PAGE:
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Introduction to Health Behavior Theories

Introduction to Health Behavior Theories

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Introduction to Health Behavior Theories

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  1. Introduction to Health Behavior Theories

  2. Let’s Recap…

  3. Factors That Influence Behavior-Change Decisions

  4. Self-Monitoring • Become aware of your behavior pattern and targets of influence (change) • Monitor • Behaviors: drinks, steps, miles, calories, carbs, etc • Targets of influence: determine how frequent they occur, when, where and record • Start with a clear baseline for later comparison

  5. Overcoming Obstacles to Behavior Change

  6. Goal of Health Promotion Health promotion -- process of enabling people to increase control over their health behaviors…to improve their health.

  7. Health Promotion Questions • Why do people behave in unhealthy (or healthy) ways? • What strategies are appropriate to: • A: discourage risky behaviors? • B: encourage healthy behaviors? • C: assure healthy social and physical environments?

  8. Health Behavior Theories • Guide the search for "why" health-related behaviors occur • Identify points for possible change

  9. Introduction to Key Terms

  10. What comes to mind when you hear the word theory? Jot down brief thoughts, beliefs, descriptions that immediately surface to this question…

  11. Theory…? • The term carries with it, loaded meanings • Something abstract • Assumptions about things • Empirical generalizations - hypotheses • Causal explanations for certain phenomena • A scholarly “school-of-thought” • Models or conceptual frameworks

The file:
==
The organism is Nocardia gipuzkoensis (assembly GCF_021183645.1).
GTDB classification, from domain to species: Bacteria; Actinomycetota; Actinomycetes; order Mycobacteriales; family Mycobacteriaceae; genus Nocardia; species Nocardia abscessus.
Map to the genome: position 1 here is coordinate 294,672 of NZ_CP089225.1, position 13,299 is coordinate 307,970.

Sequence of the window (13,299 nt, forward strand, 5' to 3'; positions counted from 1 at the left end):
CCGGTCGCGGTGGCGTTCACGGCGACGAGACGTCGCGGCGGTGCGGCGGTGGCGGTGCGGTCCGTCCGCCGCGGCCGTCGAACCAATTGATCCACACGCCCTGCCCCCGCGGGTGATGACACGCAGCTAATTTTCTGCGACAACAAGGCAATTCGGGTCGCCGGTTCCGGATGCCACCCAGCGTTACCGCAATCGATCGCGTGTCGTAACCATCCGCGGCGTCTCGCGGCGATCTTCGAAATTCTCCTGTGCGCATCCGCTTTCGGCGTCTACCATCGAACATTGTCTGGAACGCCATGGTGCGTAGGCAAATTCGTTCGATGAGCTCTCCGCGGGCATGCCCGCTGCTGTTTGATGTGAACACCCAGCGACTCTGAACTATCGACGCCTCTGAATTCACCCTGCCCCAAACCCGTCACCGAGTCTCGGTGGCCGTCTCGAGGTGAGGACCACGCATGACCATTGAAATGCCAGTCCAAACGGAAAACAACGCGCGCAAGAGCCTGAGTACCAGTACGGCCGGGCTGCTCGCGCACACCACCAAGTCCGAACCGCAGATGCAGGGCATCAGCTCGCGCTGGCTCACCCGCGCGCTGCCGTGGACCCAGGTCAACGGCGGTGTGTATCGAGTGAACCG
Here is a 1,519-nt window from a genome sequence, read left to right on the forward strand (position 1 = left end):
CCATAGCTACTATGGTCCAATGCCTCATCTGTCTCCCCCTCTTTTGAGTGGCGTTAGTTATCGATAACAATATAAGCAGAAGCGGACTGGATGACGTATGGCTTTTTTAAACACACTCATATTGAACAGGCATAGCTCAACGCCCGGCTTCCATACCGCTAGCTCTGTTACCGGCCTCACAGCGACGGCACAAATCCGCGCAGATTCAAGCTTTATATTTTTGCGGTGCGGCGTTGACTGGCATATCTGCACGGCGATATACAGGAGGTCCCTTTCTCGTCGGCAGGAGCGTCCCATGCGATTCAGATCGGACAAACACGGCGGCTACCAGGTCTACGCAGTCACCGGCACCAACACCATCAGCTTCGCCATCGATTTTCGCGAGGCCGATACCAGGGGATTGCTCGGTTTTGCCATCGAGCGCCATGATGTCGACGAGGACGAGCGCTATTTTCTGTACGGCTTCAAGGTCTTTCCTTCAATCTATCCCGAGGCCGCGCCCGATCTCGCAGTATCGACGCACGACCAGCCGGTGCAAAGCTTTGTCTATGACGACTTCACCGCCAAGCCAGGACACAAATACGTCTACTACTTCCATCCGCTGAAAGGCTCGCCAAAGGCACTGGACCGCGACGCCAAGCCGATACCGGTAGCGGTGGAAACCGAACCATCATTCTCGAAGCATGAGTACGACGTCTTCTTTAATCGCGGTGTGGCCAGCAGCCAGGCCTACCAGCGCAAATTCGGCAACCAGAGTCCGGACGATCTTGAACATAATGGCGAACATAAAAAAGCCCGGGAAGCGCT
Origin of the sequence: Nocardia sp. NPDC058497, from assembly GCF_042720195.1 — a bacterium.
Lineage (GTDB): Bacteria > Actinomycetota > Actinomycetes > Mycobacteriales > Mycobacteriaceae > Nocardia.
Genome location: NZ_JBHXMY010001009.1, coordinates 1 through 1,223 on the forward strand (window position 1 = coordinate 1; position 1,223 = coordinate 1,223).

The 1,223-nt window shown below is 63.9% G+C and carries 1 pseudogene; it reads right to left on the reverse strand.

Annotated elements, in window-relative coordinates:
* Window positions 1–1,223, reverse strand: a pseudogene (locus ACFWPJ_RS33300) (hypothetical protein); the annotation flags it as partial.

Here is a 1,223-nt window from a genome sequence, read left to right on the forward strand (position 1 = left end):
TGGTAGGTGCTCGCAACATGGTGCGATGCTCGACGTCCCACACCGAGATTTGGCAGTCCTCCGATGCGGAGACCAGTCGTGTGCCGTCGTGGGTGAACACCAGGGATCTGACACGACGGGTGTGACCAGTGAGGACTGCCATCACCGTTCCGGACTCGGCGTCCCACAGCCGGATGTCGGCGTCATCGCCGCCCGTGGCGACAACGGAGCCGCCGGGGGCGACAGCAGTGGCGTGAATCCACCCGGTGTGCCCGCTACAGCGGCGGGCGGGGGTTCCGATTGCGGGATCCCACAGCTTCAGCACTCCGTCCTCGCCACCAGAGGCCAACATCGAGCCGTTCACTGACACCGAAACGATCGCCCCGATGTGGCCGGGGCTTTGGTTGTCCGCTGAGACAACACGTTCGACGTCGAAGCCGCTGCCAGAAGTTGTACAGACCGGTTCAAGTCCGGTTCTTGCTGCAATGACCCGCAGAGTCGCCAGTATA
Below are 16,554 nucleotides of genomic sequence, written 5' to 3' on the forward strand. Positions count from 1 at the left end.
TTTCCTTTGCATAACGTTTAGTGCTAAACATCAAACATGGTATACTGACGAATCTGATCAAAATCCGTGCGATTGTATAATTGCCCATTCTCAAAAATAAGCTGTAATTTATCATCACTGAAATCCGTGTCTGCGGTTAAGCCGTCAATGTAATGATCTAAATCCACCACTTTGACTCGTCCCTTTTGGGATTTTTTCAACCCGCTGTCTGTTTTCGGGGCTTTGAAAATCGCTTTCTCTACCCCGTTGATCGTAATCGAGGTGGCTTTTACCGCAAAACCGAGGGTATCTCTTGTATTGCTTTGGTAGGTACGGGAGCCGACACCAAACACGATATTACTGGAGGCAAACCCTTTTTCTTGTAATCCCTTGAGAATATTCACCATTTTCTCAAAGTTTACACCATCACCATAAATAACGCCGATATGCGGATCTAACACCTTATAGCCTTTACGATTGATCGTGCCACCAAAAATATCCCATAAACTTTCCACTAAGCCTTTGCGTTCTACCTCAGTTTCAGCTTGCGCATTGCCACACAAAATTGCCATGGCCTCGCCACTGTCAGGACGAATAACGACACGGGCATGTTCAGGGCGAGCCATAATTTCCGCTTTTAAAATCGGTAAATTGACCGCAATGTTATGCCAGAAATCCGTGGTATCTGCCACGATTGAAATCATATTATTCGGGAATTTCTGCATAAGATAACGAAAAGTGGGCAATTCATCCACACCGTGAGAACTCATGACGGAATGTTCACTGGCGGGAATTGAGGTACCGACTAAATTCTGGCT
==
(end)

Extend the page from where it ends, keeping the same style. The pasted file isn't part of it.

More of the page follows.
12. There are two faces to theory • Commonsense theories • Scientific theories

  13. Commonsense Theories “Explanations” we invoke (on a daily basis) to make sense of events we encounter in our lives – sense-making (conspiracy theories) Case 1: Past couple of weeks, my graduate assistants’ behavior “seems a little off.” She arrives late for team meetings, and appears distant and broody when the team interacts. I have an “explanation” for her behavior: -She has been under considerable stress, taking her comprehensive exam, and finalizing a manuscript to submit for publication. My explanation is considered a commonsense theory as it represents a personal attempt to make sense (meaning) of a situation based on the information at hand.

  14. Scientific Theories • Are more elaborate • Contain more clearly outlined characteristics • Have a defined purpose

  15. General Scientific Theories • Definitions… …A set of universal statements that furnish an explanation by means of a deductive system (Norman Denzin, 1970) …a set of interrelated propositions that allow us to explain how and why events occur. It is constructed with several basic building blocks: concepts/ constructs, variables, and statements (Turner, 1986)

  16. Scientific Health Behavior Theories Behavioral health theories are… …composed of interrelated propositions, based on stated assumptions that tie selected constructs together and create a parsimonious system for explaining and predicting human behavior (DiClemente et al. 2002) ... a set of interrelated concepts, definitions, and propositions that present a systematic view of situations by specifying relations among variables, in order to explain and predict the situations (Glanz et al. 2008)

  17. Let’s break down these definitions into smaller units. What are some core elements across all of them?